Although he seems to have an insatiable desire to remain in power, Barkan counsels, Museveni should be realistic enough to know he does not have much time left and the sooner he drafts his end game the better for him and his country.

The CSIS Africa Program homepage for the “Stress Testing African States” reports provides an overview and gateway to the details of the studies.

Another good new read:  “A Middle-Income Uganda:  Aiming for Mediocrity and Failing” at the LSE Africa blog.

Ongoing East African Food Crisis Continues to Worsen

“Famine in East Africa: A Catastrophe in the Making,” Der Speigel:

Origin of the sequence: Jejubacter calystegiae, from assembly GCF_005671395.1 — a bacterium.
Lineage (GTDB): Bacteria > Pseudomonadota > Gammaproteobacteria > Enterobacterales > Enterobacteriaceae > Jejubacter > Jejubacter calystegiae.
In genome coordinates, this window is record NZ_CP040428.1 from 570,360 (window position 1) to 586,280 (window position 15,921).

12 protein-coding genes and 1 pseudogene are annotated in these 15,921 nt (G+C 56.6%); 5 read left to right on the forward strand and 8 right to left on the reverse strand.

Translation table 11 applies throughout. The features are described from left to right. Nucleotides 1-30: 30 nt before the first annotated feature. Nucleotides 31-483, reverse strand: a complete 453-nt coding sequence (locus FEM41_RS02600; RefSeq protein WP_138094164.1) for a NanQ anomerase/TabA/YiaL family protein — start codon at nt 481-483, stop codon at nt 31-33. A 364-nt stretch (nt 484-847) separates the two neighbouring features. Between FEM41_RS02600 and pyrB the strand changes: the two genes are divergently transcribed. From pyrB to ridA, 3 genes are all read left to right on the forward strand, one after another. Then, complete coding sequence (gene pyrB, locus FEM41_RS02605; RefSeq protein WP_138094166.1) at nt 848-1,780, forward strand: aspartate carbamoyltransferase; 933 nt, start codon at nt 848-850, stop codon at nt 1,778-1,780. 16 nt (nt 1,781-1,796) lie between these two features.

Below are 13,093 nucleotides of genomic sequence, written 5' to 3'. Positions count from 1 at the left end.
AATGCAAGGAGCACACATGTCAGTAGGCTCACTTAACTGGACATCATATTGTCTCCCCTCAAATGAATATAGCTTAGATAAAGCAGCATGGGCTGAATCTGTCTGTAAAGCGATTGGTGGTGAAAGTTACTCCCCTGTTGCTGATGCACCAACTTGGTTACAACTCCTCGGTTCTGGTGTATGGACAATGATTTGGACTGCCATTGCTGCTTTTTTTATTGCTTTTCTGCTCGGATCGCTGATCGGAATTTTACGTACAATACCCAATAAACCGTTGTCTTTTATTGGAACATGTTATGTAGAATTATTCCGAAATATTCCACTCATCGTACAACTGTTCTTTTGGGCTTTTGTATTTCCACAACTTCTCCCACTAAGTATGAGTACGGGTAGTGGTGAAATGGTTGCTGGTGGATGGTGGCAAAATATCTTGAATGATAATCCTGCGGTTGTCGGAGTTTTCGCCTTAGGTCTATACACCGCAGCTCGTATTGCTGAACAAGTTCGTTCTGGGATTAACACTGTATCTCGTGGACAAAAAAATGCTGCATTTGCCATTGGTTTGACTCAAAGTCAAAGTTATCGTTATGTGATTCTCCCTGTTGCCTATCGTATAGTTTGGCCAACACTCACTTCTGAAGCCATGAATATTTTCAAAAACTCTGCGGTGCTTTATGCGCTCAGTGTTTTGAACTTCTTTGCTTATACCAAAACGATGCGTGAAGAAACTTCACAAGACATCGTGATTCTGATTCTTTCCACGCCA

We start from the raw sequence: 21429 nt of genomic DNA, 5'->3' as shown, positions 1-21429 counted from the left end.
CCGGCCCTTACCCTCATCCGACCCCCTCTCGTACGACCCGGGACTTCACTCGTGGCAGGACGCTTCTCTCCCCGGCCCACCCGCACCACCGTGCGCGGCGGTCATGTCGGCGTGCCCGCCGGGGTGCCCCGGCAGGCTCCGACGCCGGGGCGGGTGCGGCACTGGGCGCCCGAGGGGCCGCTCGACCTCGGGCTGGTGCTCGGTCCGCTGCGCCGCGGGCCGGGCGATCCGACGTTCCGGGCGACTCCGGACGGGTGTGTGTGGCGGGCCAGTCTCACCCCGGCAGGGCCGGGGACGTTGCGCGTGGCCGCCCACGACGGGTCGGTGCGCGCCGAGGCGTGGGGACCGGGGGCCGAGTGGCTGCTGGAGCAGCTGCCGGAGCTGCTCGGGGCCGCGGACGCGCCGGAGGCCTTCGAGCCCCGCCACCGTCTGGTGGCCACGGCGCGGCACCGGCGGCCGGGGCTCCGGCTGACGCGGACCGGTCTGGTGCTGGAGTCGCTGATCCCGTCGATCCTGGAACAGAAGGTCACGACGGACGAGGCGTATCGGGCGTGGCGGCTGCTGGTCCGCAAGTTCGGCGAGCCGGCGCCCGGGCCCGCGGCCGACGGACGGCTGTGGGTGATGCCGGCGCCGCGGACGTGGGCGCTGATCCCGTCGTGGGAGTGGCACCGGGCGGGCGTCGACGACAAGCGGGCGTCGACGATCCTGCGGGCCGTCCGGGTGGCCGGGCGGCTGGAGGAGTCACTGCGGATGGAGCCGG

Eastern Africa is baking under a merciless sun; the last two rainy seasons have brought no precipitation at all. It is said to be the worst drought since 1950. And hunger comes at its the heels. In Somalia, Ethiopia, Kenya, Djibouti, and Uganda, people are suffering like they haven’t in a long while. The UN estimates that some 12 million people are already faced with hunger. And that is likely just the beginning.

There are many indications that the situation will only worsen in the coming weeks. For the moment, many of the regions in eastern Africa are classified by the UNHCR as “emergency” areas. But on Wednesday, the UNHCR declared famine in two regions in southern Somalia and said that it could spread unless enough donors can be found to help those in need. “If we don’t act now, famine will spread to all eight regions of southern Somalia within two months,” said Mark Bowden, humanitarian coordinator for Somalia.